Apo Island, on the other hand.

May 23, 2011 by

While Mount Apo is the largest and the highest volcanic elevation in the Philippines, Apo Island is a tiny island located in Negros Oriental. Apo Island’s might is not in what it can spew upwards but what it hides underneath. It is a Mecca for divers who wish to explore the unfounded. While Apo Island cannot compete with the Great Barrier Reef and the majestic depths of the Caribbean, it certainly spares you from possible shark attacks.

The boat we took going to the island was small. The kind that would make you suspect about coast guard policies in Philippine seafaring. But if they had been doing this for years and the summer sun assures us of a tamed ocean, then we held our peace. The entry point to Apo Island is through Malatapay Terminal at Zambuanguita, Negros Oriental (30 minutes away from Dumaguete City). We took the Ceres Bus going to the terminal from the city and we paid 25 pesos each. The boat rental to Apo Island is for 2,000 pesos. That’s a small boat that can carry only 4. We asked the boat guys to consider us 5 in a small boat and they agreed. The bigger boat that can carry 8-10 is worth 3,000 pesos.

The terminal going to Apo Island

The really small boat.

Going to the Apo Island from the terminal lasts for 1 hour. Ours was quite uneventful because we were playing with our imagination as to what lies ahead of us in Apo Island. Moniq on the other hand, who suffers sea and motion sickness, was busy concentrating on how not to barf in a small boat.

What greets you upon docking in the island.

For adventurous souls like us, Apo Island awed us with its gigantic rock formations, crystalline sands, glass-clear water (but very high in salinity) and the lush universe of the deep: their Marine Sanctuary. We swam with huge sea turtles, we snorkelled and played with Nemo, and Dory and Sebastienne, and some unnamed sea snakes, all of them moving around in their universe of the deep so freely I felt like I was inside the tube hosting National Geographic. The sensation of being in the water afloat on top of these beautiful creatures was cinematic. Colors were not photoshopped, the sound of my own breathing through the snorkel felt like the movie Abyss, the bubbles coming out from below all add to the total effect of the deep sea immersion. From time to time, we would pop out of the water to say ‘OH MY GOD’ or ‘DID YOU SEE THAT?’ and we sometimes mumbled nonsense in an attempt to exclaim surprise but forgetting we were biting our mouth piece.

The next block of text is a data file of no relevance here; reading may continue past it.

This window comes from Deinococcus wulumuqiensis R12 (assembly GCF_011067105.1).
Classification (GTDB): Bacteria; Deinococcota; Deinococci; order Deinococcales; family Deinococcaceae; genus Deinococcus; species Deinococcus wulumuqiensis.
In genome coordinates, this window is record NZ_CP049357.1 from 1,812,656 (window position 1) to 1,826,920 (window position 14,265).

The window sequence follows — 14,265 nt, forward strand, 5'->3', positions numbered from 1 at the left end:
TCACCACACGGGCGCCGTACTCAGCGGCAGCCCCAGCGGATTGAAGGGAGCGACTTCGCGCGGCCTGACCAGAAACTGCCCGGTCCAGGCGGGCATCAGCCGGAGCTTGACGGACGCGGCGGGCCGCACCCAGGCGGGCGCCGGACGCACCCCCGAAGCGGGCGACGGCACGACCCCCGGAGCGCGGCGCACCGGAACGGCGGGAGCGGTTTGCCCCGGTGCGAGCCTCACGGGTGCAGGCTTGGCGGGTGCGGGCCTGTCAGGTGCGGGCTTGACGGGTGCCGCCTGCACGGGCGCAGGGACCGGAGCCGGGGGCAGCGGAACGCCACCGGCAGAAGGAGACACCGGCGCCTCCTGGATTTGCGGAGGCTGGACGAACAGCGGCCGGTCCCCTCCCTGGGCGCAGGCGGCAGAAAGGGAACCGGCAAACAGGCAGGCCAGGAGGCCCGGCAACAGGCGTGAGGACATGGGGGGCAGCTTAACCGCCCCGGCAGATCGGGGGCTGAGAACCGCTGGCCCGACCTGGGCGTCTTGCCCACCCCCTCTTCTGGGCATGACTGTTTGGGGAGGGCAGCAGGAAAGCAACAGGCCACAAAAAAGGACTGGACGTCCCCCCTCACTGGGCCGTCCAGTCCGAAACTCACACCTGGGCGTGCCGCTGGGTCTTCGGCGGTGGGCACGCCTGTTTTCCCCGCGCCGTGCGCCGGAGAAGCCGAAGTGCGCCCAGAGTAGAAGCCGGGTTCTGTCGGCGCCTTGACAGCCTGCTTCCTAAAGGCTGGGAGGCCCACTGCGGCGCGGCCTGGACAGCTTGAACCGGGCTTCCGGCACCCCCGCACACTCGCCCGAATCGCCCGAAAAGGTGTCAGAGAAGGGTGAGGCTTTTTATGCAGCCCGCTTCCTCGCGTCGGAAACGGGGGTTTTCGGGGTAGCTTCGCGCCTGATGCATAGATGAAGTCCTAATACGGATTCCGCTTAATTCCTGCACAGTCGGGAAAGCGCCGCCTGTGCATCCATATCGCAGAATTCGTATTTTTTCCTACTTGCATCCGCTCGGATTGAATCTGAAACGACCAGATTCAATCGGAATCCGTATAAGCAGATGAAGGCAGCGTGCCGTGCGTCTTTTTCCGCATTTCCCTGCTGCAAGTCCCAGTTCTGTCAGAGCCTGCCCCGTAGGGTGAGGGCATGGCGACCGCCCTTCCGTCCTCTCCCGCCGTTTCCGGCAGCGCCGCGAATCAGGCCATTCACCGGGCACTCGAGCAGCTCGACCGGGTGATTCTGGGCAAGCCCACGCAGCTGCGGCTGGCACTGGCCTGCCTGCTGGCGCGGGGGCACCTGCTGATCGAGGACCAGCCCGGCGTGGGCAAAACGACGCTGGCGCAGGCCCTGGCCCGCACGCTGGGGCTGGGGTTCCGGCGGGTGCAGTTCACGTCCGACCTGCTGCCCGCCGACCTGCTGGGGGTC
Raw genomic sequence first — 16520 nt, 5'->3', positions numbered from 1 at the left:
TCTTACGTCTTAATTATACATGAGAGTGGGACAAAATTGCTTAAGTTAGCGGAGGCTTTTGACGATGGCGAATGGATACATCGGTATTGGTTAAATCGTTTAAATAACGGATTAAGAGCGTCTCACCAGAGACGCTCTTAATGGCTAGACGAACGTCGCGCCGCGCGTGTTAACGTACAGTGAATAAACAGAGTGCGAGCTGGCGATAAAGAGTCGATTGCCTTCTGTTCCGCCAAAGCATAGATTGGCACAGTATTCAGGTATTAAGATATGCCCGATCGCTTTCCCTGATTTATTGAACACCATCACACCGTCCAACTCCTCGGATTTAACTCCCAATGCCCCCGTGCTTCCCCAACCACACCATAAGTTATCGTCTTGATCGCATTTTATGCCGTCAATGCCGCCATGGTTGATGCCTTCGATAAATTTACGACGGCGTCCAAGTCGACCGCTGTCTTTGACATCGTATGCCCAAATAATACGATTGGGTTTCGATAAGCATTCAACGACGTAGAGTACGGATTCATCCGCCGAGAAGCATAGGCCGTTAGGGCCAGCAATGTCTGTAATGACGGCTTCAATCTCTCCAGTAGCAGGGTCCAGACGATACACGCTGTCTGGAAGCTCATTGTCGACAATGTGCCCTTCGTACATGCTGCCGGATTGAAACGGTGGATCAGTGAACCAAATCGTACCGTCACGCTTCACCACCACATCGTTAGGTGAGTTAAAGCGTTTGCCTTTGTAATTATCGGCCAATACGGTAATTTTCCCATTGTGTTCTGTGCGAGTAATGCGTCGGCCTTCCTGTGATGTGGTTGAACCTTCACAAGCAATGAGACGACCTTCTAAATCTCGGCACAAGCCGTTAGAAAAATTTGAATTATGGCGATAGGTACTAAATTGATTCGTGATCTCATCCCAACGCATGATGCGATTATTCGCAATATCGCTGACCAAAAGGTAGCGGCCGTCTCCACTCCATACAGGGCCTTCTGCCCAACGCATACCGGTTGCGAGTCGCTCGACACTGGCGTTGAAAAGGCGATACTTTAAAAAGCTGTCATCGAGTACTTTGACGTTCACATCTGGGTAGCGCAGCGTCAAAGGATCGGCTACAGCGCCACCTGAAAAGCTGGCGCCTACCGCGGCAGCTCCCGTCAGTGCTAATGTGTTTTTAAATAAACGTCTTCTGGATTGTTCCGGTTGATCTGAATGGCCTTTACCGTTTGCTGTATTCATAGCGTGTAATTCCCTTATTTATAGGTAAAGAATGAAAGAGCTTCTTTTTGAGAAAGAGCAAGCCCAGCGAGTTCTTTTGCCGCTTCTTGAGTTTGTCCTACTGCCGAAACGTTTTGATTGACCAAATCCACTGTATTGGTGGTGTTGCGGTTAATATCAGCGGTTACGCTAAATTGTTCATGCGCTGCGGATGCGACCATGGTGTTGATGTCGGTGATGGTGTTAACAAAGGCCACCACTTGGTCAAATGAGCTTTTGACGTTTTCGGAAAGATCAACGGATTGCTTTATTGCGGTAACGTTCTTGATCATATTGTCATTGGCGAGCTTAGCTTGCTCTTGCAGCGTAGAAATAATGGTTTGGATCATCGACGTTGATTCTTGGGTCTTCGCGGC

Life jackets come in handy to keep you afloat. Since we did not have an underwater cam, I can only show you the view from the top (with me in it). Below the water is one helluva view. Amazing. This is the Marine Sanctuary shoreline.

At the Apo Island Resort.

My groupies: Ew Magbanua, Cristabel Parcon, Gabby Chance and Moniq Muyargas

I admire the locales of Apo Island for maintaining the discipline among themselves in not exploiting the natural reserves of the reef. They have very practical policies that are designed to protect the sanctuary and if they get more funds in the future to sustain their tourism, they can use additional means to highlight their natural treasures.

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